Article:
Not long ago, the share of imports in the Chinese food market was very low (4% in 2007). But the situation changes very fast. The purchasing power of the Chinese people rises along with the appetite for imported food and beverage. The volume of imports is so big that it has a direct influence on global food prices.
Agriculture remains to be a vital industry in China, but its production output cannot meet the rising demand. Local agriculture was heavily affected by the development of the industry. Vast spaces of agricultural areas were polluted, and the shortage of water also results in the abandonment of more fields that slowly turn into deserts. Meanwhile, the annual growth rate for the food industry is 15%, and the consumption of meat has risen. Furthermore, the rich Chinese are even more fond of foreign products, including wines, salmon, or chocolate.
Chinese food market
Pork in China
The pork industry is the perfect example of China’s global expansion. Pork plays a central role in Chinese cuisine and is eaten in almost every part of China. The minorities that do not eat pork include the Huis and Uyghurs. Many parts of the pig, in other places treated as waste, are processed and consumed. In September 2013, Chinese group Shuanghui purchased the largest pork producer and processor in the U.S., Smithfield Foods Inc. It was the biggest Chinese takeover of an American company up to date. This transaction helped to secure the pork supplies for China and helped Shuanghui to reinforce its position in the local market as the producer of “foreign” food.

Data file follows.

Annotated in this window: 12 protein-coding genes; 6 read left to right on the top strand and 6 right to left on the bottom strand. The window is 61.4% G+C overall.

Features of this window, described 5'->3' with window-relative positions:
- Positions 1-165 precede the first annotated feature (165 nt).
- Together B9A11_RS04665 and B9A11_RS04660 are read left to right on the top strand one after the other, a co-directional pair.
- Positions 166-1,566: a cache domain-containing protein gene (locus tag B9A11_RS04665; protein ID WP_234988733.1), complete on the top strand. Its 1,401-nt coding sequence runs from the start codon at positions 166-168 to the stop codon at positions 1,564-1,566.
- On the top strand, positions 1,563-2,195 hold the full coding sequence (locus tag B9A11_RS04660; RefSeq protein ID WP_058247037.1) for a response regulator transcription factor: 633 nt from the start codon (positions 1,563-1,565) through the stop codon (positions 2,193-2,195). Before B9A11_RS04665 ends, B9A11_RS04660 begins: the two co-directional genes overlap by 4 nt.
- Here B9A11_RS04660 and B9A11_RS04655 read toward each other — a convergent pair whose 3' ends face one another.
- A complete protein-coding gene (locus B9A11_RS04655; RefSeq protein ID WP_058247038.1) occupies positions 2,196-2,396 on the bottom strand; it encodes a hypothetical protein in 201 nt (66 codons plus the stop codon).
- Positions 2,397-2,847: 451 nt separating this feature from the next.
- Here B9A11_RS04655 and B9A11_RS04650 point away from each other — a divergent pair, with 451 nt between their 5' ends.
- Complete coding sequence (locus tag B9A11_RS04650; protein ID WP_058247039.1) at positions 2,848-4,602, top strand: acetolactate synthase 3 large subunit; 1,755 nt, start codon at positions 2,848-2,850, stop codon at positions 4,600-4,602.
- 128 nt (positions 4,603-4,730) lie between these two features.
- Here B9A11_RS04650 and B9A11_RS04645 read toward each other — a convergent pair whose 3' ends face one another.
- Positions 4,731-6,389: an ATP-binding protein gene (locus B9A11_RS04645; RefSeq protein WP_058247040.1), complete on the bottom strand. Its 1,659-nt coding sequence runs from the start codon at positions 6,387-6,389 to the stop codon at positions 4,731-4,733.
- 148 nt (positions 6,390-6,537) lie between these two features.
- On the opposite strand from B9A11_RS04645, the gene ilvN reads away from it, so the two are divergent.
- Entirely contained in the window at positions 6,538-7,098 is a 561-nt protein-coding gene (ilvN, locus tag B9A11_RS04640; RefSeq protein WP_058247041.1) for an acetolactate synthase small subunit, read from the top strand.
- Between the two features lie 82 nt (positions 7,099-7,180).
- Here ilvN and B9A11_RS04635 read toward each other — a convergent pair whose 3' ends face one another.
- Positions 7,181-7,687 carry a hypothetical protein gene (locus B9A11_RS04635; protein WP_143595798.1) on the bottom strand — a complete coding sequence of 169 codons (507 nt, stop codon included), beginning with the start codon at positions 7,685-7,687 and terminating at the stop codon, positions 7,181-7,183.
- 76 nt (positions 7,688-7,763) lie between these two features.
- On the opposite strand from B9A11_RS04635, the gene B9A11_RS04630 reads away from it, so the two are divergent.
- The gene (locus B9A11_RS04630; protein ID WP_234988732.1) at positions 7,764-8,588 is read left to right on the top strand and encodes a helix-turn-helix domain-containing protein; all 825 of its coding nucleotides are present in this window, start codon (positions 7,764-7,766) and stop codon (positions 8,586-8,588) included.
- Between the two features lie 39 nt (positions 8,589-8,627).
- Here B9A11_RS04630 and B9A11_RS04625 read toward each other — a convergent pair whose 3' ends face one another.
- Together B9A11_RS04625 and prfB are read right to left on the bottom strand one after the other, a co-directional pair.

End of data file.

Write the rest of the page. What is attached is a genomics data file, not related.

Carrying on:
Chocolate in China
Another interesting case is chocolate and imported snack foods market. These were never part of the traditional Chinese diet, but along with the reform and opening up, more and more Chinese started to enjoy new tastes. The chocolate supply chain is already quite developed. The market is shared by five major players: Cadbury (Kraft Foods Inc.), Ferrero SpA, Hershey Co., Mars Inc., and Nestlé SA, but in the coming decade, tens of millions of new consumers will emerge, especially in the second-tier cities. The rising consumption of chocolate in China is predicted to drive up world prices (due to the deficit of cocoa caused by climate change).
Snacks in China
The producers of snack foods can also grasp opportunities that are created by the Chinese market’s fast development. While Chinese consumers traditionally prefer savory snacks over sweet snacks, Western companies have already set their foot on the Chinese market. The important factor that led to their success is the foreign brand appeal. Chinese consumers usually do not trust their own companies, especially when premium food is concerned.
The Chinese food industry has a long history of scandals related to food safety, such as the milk scandal in 2007. No wonder Chinese institutions emphasize food security and China has a very rigid custom policy. But once we obtain the necessary documents, we can take the opportunity to export products to China.
Read more about the alcoholic beverages market in China.